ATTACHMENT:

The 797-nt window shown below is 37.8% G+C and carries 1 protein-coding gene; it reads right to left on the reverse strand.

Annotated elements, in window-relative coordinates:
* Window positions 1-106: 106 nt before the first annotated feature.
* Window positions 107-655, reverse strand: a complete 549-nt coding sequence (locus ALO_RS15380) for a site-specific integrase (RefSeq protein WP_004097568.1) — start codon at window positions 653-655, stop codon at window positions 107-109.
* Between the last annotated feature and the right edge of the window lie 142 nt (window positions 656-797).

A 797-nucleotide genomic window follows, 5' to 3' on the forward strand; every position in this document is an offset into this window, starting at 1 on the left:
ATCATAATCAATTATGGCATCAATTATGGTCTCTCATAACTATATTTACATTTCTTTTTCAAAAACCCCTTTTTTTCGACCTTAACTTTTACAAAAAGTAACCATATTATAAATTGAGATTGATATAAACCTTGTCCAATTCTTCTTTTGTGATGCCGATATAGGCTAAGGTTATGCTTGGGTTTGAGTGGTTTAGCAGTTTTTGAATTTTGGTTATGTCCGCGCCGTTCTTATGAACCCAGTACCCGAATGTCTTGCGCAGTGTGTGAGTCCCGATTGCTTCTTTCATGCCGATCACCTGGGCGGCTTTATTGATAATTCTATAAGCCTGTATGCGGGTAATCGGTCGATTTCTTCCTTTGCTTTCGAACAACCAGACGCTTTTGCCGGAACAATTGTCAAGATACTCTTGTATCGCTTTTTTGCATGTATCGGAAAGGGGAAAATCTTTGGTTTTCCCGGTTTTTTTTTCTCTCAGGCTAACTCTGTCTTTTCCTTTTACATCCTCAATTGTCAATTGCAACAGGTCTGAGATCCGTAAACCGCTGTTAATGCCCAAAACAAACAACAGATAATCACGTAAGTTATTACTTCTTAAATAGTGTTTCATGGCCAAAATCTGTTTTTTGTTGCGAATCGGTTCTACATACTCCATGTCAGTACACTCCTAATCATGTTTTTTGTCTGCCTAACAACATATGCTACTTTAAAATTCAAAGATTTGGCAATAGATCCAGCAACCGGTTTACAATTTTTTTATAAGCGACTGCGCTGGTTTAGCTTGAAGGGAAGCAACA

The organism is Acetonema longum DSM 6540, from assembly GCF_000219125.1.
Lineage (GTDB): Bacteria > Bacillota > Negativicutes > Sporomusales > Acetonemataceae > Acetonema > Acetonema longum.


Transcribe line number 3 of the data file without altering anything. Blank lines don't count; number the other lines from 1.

* Window positions 1-106: 106 nt before the first annotated feature.